Eugene Volokh has an interesting post which references law review articles from among others Akhil Amar on the idea of "intratextualism" -- that is, the same word being used more than one time in a legal document and how the multiple uses of a term can define its proper meaning.
Here is a comment I left:
I’ve studied the “religion” at the time of the framing in detail from the perspective of “political theology,” and the issue certainly applies.
The First Amendment says
Congress shall make no law respecting an establishment of religion, or prohibiting the free exercise thereof;
And Art. VI Cl. 3 of the unamended Constitution says
no religious test shall ever be required as a qualification to any office or public trust under the United States.
So we’ve got “religion” and “religious” as in “religious test.” It probably would be proper to define "religion" as having the same meaning in both clauses, but as a matter of logic we MUST define “religion” in the EC and FEC as having the same meaning because the term is used only once and “thereof” in the FEC relates back to “religion” in the EC. It’s like a Siamese twin that shares the same heart.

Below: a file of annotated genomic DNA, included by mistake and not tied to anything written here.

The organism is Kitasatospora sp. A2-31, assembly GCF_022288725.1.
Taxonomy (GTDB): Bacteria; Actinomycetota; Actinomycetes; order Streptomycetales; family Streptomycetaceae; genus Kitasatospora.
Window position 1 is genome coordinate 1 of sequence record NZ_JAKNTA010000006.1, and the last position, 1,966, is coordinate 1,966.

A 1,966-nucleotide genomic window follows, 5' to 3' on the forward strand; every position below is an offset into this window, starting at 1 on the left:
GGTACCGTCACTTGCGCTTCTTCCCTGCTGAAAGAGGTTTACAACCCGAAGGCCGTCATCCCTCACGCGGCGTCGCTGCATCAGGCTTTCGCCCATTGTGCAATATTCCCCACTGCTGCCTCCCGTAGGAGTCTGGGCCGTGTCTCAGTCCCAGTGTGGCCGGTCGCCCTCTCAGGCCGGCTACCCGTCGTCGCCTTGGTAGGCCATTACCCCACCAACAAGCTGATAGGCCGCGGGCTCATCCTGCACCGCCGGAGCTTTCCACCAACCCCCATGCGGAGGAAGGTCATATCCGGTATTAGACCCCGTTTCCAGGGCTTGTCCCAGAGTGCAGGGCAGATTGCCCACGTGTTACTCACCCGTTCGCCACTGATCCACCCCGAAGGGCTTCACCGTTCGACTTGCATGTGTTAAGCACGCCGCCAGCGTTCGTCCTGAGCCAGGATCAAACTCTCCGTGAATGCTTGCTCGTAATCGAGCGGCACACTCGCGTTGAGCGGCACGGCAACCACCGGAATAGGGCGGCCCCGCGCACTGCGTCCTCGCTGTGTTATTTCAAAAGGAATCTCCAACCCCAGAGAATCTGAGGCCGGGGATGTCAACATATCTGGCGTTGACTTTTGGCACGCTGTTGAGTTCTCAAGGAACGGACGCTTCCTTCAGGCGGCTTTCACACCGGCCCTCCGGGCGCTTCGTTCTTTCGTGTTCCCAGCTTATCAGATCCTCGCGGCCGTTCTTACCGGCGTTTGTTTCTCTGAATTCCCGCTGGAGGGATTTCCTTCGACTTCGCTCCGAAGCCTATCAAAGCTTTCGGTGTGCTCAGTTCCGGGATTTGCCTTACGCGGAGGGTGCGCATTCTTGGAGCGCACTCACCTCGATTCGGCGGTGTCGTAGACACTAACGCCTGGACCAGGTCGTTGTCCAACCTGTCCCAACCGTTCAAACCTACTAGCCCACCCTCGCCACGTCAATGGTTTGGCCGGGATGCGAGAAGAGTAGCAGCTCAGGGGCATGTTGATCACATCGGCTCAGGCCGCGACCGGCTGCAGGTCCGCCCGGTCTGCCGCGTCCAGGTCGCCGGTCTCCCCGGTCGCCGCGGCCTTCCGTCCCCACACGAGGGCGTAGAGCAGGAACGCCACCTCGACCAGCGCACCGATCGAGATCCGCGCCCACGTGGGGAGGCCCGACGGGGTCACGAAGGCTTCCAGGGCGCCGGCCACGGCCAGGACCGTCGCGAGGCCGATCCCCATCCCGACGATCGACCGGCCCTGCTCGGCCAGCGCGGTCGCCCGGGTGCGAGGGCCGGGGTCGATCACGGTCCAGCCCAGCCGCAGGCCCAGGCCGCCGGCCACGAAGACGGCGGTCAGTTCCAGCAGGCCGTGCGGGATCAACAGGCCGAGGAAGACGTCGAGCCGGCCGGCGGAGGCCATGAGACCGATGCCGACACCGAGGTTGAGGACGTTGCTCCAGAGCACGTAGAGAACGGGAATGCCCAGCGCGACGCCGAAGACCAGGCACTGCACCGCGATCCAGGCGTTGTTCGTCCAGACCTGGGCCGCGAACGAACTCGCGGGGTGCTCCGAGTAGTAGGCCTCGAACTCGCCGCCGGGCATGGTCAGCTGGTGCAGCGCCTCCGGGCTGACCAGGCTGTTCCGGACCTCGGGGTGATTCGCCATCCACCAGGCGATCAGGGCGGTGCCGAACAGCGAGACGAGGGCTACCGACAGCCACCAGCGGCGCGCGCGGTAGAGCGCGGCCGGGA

The reason I say this is, perhaps because they misunderstand a quotation of Joseph Story, some Christian Nationalists have argued either 1. “Religion” in the First Amendment meant “Christianity” only (this claim is wrong but at least it avoids the problem of logical construction where “religion” in the EC and FEC are given two different meanings) OR 2. Whereas Free Exercise was meant to apply universally the EC somehow only protected or privileged “Christianity.” This claim is wrong as a matter of simple logic. If one can prove “religion” had a particular free exercise clause meaning, it automatically applies to the establishment clause and vice versa. (And yes, there is a great deal of evidence that the Founders meant what they said: “religion” means “religion” not “Christianity”).